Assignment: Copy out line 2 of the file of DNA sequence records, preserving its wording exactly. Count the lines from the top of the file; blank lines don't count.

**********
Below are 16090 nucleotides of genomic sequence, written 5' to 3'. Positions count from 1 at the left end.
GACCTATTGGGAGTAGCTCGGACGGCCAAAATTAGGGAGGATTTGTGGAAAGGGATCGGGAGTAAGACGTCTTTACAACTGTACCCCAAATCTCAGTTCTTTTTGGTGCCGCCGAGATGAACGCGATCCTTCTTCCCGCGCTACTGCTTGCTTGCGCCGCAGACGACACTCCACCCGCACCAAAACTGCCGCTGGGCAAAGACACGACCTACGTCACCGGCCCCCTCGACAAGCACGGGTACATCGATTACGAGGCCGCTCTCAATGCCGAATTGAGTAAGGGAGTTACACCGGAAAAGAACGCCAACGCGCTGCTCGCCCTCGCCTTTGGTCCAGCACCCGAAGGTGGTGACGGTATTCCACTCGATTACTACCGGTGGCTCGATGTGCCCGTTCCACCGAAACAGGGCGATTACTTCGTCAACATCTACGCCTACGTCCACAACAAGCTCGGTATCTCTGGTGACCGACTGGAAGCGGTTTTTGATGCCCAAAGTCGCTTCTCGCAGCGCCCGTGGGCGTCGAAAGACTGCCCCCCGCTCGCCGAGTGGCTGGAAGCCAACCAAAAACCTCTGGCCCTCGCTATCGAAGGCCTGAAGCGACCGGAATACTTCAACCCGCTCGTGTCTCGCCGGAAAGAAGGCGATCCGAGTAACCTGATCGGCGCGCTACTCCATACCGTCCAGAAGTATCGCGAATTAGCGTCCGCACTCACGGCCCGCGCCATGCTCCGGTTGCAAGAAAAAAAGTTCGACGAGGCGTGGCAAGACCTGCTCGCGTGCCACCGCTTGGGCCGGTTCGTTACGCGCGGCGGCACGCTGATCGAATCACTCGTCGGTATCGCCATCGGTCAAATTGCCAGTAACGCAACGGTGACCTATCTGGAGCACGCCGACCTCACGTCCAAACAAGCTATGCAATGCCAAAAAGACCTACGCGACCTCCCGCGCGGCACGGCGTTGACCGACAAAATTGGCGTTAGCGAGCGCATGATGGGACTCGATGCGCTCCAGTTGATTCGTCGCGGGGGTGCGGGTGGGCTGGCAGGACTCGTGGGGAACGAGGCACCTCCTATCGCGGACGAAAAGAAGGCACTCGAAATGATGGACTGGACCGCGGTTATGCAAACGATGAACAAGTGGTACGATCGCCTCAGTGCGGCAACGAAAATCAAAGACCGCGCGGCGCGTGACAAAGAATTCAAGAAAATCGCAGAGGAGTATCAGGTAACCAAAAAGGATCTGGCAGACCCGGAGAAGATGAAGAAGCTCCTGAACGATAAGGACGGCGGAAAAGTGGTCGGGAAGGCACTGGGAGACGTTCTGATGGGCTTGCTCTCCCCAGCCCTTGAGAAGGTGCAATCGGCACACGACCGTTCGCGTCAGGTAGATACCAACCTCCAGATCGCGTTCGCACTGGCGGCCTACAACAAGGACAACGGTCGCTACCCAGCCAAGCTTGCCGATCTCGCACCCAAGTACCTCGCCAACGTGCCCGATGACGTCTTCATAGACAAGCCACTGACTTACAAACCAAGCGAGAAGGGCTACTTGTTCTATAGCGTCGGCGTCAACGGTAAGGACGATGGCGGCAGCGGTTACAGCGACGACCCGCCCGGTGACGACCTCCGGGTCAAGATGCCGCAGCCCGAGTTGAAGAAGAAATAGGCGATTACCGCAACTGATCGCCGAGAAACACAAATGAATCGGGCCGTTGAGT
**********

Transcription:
GACCTATTGGGAGTAGCTCGGACGGCCAAAATTAGGGAGGATTTGTGGAAAGGGATCGGGAGTAAGACGTCTTTACAACTGTACCCCAAATCTCAGTTCTTTTTGGTGCCGCCGAGATGAACGCGATCCTTCTTCCCGCGCTACTGCTTGCTTGCGCCGCAGACGACACTCCACCCGCACCAAAACTGCCGCTGGGCAAAGACACGACCTACGTCACCGGCCCCCTCGACAAGCACGGGTACATCGATTACGAGGCCGCTCTCAATGCCGAATTGAGTAAGGGAGTTACACCGGAAAAGAACGCCAACGCGCTGCTCGCCCTCGCCTTTGGTCCAGCACCCGAAGGTGGTGACGGTATTCCACTCGATTACTACCGGTGGCTCGATGTGCCCGTTCCACCGAAACAGGGCGATTACTTCGTCAACATCTACGCCTACGTCCACAACAAGCTCGGTATCTCTGGTGACCGACTGGAAGCGGTTTTTGATGCCCAAAGTCGCTTCTCGCAGCGCCCGTGGGCGTCGAAAGACTGCCCCCCGCTCGCCGAGTGGCTGGAAGCCAACCAAAAACCTCTGGCCCTCGCTATCGAAGGCCTGAAGCGACCGGAATACTTCAACCCGCTCGTGTCTCGCCGGAAAGAAGGCGATCCGAGTAACCTGATCGGCGCGCTACTCCATACCGTCCAGAAGTATCGCGAATTAGCGTCCGCACTCACGGCCCGCGCCATGCTCCGGTTGCAAGAAAAAAAGTTCGACGAGGCGTGGCAAGACCTGCTCGCGTGCCACCGCTTGGGCCGGTTCGTTACGCGCGGCGGCACGCTGATCGAATCACTCGTCGGTATCGCCATCGGTCAAATTGCCAGTAACGCAACGGTGACCTATCTGGAGCACGCCGACCTCACGTCCAAACAAGCTATGCAATGCCAAAAAGACCTACGCGACCTCCCGCGCGGCACGGCGTTGACCGACAAAATTGGCGTTAGCGAGCGCATGATGGGACTCGATGCGCTCCAGTTGATTCGTCGCGGGGGTGCGGGTGGGCTGGCAGGACTCGTGGGGAACGAGGCACCTCCTATCGCGGACGAAAAGAAGGCACTCGAAATGATGGACTGGACCGCGGTTATGCAAACGATGAACAAGTGGTACGATCGCCTCAGTGCGGCAACGAAAATCAAAGACCGCGCGGCGCGTGACAAAGAATTCAAGAAAATCGCAGAGGAGTATCAGGTAACCAAAAAGGATCTGGCAGACCCGGAGAAGATGAAGAAGCTCCTGAACGATAAGGACGGCGGAAAAGTGGTCGGGAAGGCACTGGGAGACGTTCTGATGGGCTTGCTCTCCCCAGCCCTTGAGAAGGTGCAATCGGCACACGACCGTTCGCGTCAGGTAGATACCAACCTCCAGATCGCGTTCGCACTGGCGGCCTACAACAAGGACAACGGTCGCTACCCAGCCAAGCTTGCCGATCTCGCACCCAAGTACCTCGCCAACGTGCCCGATGACGTCTTCATAGACAAGCCACTGACTTACAAACCAAGCGAGAAGGGCTACTTGTTCTATAGCGTCGGCGTCAACGGTAAGGACGATGGCGGCAGCGGTTACAGCGACGACCCGCCCGGTGACGACCTCCGGGTCAAGATGCCGCAGCCCGAGTTGAAGAAGAAATAGGCGATTACCGCAACTGATCGCCGAGAAACACAAATGAATCGGGCCGTTGAGT